Carbon Dioxide (CO2)

Optimal Result: 20 - 29 mEq/L, or 20.00 - 29.00 mmol/L.

What is Carbon Dioxide?

Your body produces Carbon Dioxide (CO2) gas as a byproduct. It's carried by the bloodstream to your lungs, primarily in a bicarbonate (HCO3) form, and then exhaled out while breathing. In a healthy individual, the presence of CO2 in the blood stays within a normal range and doesn’t present any problems.

Carbon Dioxide (CO2) is one of the most important buffer systems in maintaining normal blood and body fluid acid-base balance (pH). Carbon Dioxide (CO2) is an electrolyte, a negatively charged ion used by the body to help maintain the acid-base balance in the body. It also works with other electrolytes (sodium, potassium, and chloride) to maintain electrical neutrality at the cellular level.

In the body (as mentioned above), most of the CO2 is in the form of a substance called bicarbonate (HCO3-). Therefore, the CO2 blood test is really a measure of your blood bicarbonate level.

What is the Carbon Dioxide (CO2) blood test?

A Carbon Dioxide (CO2) blood test evaluates the presence of the gas Carbon Dioxide (CO2) in your blood. If your CO2 levels rise too high or fall too low, the test results may be an indication that you have a health condition that needs diagnosis and treatment.

This test is also known as: Carbon dioxide content, CO2 content, Bicarbonate blood test, Bicarbonate test, Total CO2, TCO2, HCO3, CO2 test-serum.

A Carbon Dioxide (CO2) test gives a health care practitioner a rough estimate of your acid-base balance. This is usually sufficient, but measurements of gasses dissolved in the blood (blood gasses) may be done if more information is needed.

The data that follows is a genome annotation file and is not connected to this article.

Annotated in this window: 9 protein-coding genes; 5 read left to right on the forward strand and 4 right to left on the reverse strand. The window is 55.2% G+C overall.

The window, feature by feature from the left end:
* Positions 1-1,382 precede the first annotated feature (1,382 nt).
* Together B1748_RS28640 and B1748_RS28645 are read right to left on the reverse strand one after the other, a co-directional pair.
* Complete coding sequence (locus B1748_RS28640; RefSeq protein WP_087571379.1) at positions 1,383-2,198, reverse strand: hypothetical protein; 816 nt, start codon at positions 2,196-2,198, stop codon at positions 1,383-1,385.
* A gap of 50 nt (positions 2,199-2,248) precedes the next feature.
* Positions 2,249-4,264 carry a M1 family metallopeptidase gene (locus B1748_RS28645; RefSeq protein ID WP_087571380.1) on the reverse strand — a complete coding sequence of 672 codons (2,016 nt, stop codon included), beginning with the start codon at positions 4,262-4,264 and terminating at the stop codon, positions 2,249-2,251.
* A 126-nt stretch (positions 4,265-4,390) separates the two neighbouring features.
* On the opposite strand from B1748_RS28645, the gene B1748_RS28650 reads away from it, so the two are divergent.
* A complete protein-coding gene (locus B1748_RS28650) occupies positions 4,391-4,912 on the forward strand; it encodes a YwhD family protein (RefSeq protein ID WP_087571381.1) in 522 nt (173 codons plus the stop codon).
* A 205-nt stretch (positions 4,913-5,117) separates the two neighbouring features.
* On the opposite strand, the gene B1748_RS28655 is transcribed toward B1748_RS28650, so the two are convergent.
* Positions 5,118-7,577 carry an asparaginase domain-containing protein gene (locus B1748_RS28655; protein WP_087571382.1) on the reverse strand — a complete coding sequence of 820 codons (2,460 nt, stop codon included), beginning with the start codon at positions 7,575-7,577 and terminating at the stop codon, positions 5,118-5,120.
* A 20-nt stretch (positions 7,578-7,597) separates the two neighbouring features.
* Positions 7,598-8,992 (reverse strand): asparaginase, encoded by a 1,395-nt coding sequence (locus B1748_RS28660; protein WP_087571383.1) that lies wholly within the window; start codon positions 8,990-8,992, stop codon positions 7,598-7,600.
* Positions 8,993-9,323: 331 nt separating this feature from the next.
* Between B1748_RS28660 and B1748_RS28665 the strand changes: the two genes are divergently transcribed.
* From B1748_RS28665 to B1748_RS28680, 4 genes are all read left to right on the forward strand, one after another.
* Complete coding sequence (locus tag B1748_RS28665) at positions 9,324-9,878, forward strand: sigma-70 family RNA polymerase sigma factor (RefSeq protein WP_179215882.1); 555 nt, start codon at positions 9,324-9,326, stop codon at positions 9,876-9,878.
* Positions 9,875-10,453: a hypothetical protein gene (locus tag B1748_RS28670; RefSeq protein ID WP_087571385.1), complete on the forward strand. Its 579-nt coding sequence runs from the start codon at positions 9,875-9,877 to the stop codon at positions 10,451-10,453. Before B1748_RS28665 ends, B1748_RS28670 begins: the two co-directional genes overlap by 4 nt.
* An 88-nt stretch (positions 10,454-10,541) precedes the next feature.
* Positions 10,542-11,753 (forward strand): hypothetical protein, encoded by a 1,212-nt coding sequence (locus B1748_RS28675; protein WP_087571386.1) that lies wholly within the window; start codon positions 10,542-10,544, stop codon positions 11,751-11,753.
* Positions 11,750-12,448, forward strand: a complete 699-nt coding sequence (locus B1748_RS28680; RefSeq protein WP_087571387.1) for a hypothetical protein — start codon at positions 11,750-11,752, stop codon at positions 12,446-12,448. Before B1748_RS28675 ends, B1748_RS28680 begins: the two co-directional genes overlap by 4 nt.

Your CO2 level needs to stay within a certain range, but when it's too high (or too low) the blood test results can help your healthcare provider to identify and diagnose a health condition.

There are a number of diseases and disorders that can cause changes in CO2 levels, but keep in mind that not all findings outside of the normal ranges on a carbon dioxide blood test indicate a serious illness. Dehydration, for example, can cause high CO2 levels.

The blood test itself is straightforward and rarely leads to complications.

You may receive a CO2 test as a part of a metabolic panel. A metabolic panel is a group of tests that measure electrolytes and blood gasses.

Why do I need a Carbon Dioxide (CO2) test?

Typically, a CO2 blood test is done in conjunction with an electrolyte panel, which measures sodium, potassium, and chloride levels, or as part of a Comprehensive Metabolic Panel. Electrolytes are an integral part of the way your body regulates its fluid balance and maintains appropriate acid-base (pH) levels.

Additionally, your healthcare provider may use this test to monitor other health conditions, such as those that affect the kidneys, liver, blood pressure, and more. It may also be a helpful test in monitoring the effects of some medications.

Your doctor will order a CO2 blood test based on your symptoms. Signs of an imbalance of oxygen and carbon dioxide or a pH imbalance include:

- shortness of breath

- other breathing difficulties

- nausea

- vomiting

These symptoms may point to lung dysfunction involving the exchange between oxygen and carbon dioxide.

You will need to have your blood’s oxygen and carbon dioxide levels measured frequently if you’re on oxygen therapy or having certain surgeries.

The blood test often measures blood pH along with CO2 levels to further determine the cause of your symptoms. Blood pH is a measurement of acidity or alkalinity. Alkalosis is when your body fluids are too alkaline. Acidosis, on the other hand, is when your body fluids are too acidic.

What is the difference between Bicarbonate and Carbon Dioxide?

A bicarbonate (HCO3-) test is part of an electrolyte panel, or metabolic panel used to identify or monitor an electrolyte imbalance or acid-base (pH) imbalance. This test measures the total amount of carbon dioxide (CO2) in the blood, which occurs mostly in the form of HCO3–. Measuring HCO3– as part of an electrolyte or metabolic panel may also help diagnose acidosis or alkalosis.

In the body, most of the CO2 is in the form of a substance called bicarbonate (HCO3-).